BBHOF Profile: Pedro Martinez

Pedro-MartinezBOSPedro Martinez is one of the most complex players that the league has ever seen and he remains one of the most divisive players in the MLB.

All at once Martinez was a loudmouth, a bully, a head hunter along with being an outspoken supporter of player rights, a champion of old school baseball, and one of the best to ever step on the mound.

He came into the league as one of the first of a flood of players from the Dominican Republic as the son of a poor family and the brother of a Dodgers prospect.

He was signed by the Dodgers as a free agent after going to camp with his brother and the coaches seeing him pitch.

When he made the majors in 1992 is when his attitude was created as manager tommy Lasorda was convinced he was never going to be a great pitcher.

Lasorda kept him in the bullpen despite his ability as he thought Martinez was too small to be a major league starter and a starter who could withstand the rigours of pitching every five days.

They never gave him a chance and for Martinez it created a chip on his shoulder that never went away.

That time in the Dodgers organization gave Martinez a different mentality that he took into every start from the moment he left the Dodgers until his last start in the league.

That mentality was one of trying to prove that he belonged in the MLB and that he was not this small pitcher that was too weak to start.

He went out in every start and looked to impose his will on the batter across from him and he went about it in many different ways.

He was a power pitcher with a fastball in the high 90s but what made him so unique and so dominant was his arsenal of junk pitches that he could go to if he needed.

He used the classic fastball changeup combination but had a circle change and curve ball that rivaled some of the best in the game.

That arsenal of pitches was only part of his ability though as he was never afraid to mix things up on the mound and brush a batter off of his plate.

It was old school baseball where he made sure the batter knew that the plate was the pitchers and that no batter could crowd the plate and take away half of the plate.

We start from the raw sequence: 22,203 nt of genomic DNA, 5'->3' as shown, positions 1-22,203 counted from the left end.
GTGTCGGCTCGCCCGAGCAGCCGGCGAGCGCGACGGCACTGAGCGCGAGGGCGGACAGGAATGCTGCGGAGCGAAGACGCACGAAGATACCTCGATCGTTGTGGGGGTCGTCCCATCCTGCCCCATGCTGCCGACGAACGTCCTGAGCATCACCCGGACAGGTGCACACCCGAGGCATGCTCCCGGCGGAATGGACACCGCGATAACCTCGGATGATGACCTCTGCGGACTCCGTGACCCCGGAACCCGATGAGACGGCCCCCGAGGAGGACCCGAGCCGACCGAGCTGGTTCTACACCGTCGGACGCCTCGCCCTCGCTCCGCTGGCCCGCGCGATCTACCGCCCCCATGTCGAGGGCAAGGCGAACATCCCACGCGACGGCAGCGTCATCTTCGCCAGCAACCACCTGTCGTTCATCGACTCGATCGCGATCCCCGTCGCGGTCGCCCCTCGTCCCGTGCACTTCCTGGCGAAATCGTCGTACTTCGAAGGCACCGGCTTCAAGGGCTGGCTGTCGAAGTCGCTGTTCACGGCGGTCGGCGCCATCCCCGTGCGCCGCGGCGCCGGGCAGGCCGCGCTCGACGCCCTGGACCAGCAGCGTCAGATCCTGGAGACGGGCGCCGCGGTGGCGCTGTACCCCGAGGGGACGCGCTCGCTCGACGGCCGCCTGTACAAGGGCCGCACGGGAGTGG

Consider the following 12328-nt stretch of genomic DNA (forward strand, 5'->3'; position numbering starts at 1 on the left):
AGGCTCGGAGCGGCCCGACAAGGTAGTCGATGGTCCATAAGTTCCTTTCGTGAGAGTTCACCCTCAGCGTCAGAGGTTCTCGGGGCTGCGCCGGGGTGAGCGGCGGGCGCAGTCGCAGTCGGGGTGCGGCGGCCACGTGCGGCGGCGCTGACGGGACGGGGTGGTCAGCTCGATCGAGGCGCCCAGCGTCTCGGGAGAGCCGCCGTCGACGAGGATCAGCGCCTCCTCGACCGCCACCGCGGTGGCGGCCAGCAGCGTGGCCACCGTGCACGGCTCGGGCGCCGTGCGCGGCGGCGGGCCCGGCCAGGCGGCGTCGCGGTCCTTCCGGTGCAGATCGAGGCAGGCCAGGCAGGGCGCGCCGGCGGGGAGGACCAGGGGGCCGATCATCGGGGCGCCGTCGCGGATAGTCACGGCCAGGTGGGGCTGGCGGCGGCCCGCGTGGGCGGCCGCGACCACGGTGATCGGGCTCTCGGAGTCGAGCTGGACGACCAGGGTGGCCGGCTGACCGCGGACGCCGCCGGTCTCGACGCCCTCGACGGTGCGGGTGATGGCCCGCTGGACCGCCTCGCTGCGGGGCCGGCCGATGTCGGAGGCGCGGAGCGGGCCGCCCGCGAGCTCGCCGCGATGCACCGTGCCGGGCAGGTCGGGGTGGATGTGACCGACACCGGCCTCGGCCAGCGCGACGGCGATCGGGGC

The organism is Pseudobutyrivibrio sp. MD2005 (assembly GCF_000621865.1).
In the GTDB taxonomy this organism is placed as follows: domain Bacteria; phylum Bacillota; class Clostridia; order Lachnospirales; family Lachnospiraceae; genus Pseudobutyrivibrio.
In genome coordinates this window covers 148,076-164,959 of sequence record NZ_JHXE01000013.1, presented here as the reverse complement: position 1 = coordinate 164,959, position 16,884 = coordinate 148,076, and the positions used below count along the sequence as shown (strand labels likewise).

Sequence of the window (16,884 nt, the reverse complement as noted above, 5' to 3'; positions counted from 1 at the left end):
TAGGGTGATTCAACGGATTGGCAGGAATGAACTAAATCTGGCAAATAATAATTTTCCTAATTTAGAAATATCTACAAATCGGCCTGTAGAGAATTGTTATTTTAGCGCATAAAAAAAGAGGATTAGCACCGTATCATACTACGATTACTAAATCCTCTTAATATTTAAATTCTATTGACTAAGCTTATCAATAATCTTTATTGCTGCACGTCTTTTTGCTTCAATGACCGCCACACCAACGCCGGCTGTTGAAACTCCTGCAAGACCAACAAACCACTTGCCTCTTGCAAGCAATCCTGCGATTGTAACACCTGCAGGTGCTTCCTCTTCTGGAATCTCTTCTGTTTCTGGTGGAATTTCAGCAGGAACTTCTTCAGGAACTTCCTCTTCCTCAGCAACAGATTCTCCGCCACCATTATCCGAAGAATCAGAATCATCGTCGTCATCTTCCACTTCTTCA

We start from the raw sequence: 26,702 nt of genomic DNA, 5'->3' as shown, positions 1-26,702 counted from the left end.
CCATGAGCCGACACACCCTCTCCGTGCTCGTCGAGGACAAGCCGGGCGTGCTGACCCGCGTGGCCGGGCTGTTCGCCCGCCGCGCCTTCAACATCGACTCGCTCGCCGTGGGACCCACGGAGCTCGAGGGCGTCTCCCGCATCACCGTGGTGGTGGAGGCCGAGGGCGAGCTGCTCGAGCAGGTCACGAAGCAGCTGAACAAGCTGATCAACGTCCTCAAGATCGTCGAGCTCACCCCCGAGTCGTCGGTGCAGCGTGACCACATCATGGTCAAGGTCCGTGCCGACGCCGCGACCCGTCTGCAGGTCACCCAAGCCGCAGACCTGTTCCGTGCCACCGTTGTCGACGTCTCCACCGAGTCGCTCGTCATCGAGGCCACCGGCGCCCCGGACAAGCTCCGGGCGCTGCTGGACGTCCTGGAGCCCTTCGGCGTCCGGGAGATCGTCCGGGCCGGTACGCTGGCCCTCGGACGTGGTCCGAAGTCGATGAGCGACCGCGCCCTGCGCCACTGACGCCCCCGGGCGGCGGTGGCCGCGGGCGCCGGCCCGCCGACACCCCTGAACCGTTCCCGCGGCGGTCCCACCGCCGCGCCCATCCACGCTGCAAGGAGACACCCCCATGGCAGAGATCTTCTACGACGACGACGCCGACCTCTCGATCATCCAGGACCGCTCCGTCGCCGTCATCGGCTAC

If a batter tried, Martinez had no issue hitting him and dealing with whatever consequences that came with beaning a batter.New+York+Yankees+v+New+York+Mets+9OEhB6q-UEYl

When he did mess up and get knocked around he was the first to say something about it and made no excuses for why he had made those mistakes.

He was also the first to step out and say something that he disagreed with and many times that got him in plenty of trouble.

His outspoken nature was often the reason why fans hated him while his performance on the mound was why some fans loved him.

With a combination of toughness and a big arsenal Martinez was utterly dominant on the mound at his prime.

That is made all the more amazing when you realize that Martinez pitched some of his best years in the heart of the steroid era.

He was facing batters who have been named in multiple steroid reports and yet he still was able to dominate.

There are any number of great and cringe worthy moments from Martinez showing both that dominance and his explosive temper.

Whether it is his appearance in Game 5 of the 1999 ALDS, when he went six hitless innings in a relief appearance after leaving Game 1 with a bad back, or the fight against the Yankees in 2003 when he put Don Zimmer, a 72-year-old, on the ground.

There is a complicated history to Martinez but the fact is that he was one of the most dominant pitchers at a time when hitting was king.

With a 2.93 career ERA and a total of 3,154 strikeouts there is no doubt that Martinez belongs in the hall even if you don’t agree with some of his methods.

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  1. […] a recap of Pedro Martinez’s amazing career? The Sport Addiction is happy to help with […]



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